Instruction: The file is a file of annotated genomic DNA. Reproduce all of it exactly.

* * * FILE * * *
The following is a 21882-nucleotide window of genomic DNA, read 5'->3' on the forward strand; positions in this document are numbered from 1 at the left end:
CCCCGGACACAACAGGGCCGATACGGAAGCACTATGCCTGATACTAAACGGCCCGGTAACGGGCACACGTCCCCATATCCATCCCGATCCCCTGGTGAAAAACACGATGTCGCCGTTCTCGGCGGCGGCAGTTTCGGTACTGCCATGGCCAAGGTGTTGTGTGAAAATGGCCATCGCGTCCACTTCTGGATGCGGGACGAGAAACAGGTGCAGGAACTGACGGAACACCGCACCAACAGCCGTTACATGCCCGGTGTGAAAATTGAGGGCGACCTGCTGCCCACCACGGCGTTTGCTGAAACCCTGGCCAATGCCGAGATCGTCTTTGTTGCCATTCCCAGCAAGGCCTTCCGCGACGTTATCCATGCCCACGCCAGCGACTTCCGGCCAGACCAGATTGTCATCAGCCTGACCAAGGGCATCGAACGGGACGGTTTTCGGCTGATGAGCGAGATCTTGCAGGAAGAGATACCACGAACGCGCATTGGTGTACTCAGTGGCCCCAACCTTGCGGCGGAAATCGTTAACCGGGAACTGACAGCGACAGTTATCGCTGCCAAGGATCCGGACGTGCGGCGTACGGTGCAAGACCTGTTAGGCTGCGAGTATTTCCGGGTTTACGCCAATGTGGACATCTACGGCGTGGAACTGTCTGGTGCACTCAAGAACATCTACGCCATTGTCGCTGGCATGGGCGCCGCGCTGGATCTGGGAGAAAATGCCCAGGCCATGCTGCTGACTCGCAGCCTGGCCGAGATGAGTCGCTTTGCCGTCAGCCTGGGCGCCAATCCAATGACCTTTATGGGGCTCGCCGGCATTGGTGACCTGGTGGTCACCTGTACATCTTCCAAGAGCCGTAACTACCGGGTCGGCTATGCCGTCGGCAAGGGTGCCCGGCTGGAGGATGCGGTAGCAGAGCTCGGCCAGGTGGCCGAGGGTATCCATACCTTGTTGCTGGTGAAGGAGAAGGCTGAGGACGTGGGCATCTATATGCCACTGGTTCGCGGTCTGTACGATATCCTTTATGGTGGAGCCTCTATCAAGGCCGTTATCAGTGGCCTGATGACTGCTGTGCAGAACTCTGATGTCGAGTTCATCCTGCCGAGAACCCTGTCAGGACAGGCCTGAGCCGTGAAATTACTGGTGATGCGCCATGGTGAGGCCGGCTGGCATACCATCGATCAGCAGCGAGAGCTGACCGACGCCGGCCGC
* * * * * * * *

The following is a 21882-nucleotide window of genomic DNA, read 5'->3' on the forward strand; positions in this document are numbered from 1 at the left end:
CCCCGGACACAACAGGGCCGATACGGAAGCACTATGCCTGATACTAAACGGCCCGGTAACGGGCACACGTCCCCATATCCATCCCGATCCCCTGGTGAAAAACACGATGTCGCCGTTCTCGGCGGCGGCAGTTTCGGTACTGCCATGGCCAAGGTGTTGTGTGAAAATGGCCATCGCGTCCACTTCTGGATGCGGGACGAGAAACAGGTGCAGGAACTGACGGAACACCGCACCAACAGCCGTTACATGCCCGGTGTGAAAATTGAGGGCGACCTGCTGCCCACCACGGCGTTTGCTGAAACCCTGGCCAATGCCGAGATCGTCTTTGTTGCCATTCCCAGCAAGGCCTTCCGCGACGTTATCCATGCCCACGCCAGCGACTTCCGGCCAGACCAGATTGTCATCAGCCTGACCAAGGGCATCGAACGGGACGGTTTTCGGCTGATGAGCGAGATCTTGCAGGAAGAGATACCACGAACGCGCATTGGTGTACTCAGTGGCCCCAACCTTGCGGCGGAAATCGTTAACCGGGAACTGACAGCGACAGTTATCGCTGCCAAGGATCCGGACGTGCGGCGTACGGTGCAAGACCTGTTAGGCTGCGAGTATTTCCGGGTTTACGCCAATGTGGACATCTACGGCGTGGAACTGTCTGGTGCACTCAAGAACATCTACGCCATTGTCGCTGGCATGGGCGCCGCGCTGGATCTGGGAGAAAATGCCCAGGCCATGCTGCTGACTCGCAGCCTGGCCGAGATGAGTCGCTTTGCCGTCAGCCTGGGCGCCAATCCAATGACCTTTATGGGGCTCGCCGGCATTGGTGACCTGGTGGTCACCTGTACATCTTCCAAGAGCCGTAACTACCGGGTCGGCTATGCCGTCGGCAAGGGTGCCCGGCTGGAGGATGCGGTAGCAGAGCTCGGCCAGGTGGCCGAGGGTATCCATACCTTGTTGCTGGTGAAGGAGAAGGCTGAGGACGTGGGCATCTATATGCCACTGGTTCGCGGTCTGTACGATATCCTTTATGGTGGAGCCTCTATCAAGGCCGTTATCAGTGGCCTGATGACTGCTGTGCAGAACTCTGATGTCGAGTTCATCCTGCCGAGAACCCTGTCAGGACAGGCCTGAGCCGTGAAATTACTGGTGATGCGCCATGGTGAGGCCGGCTGGCATACCATCGATCAGCAGCGAGAGCTGACCGACGCCGGCCGC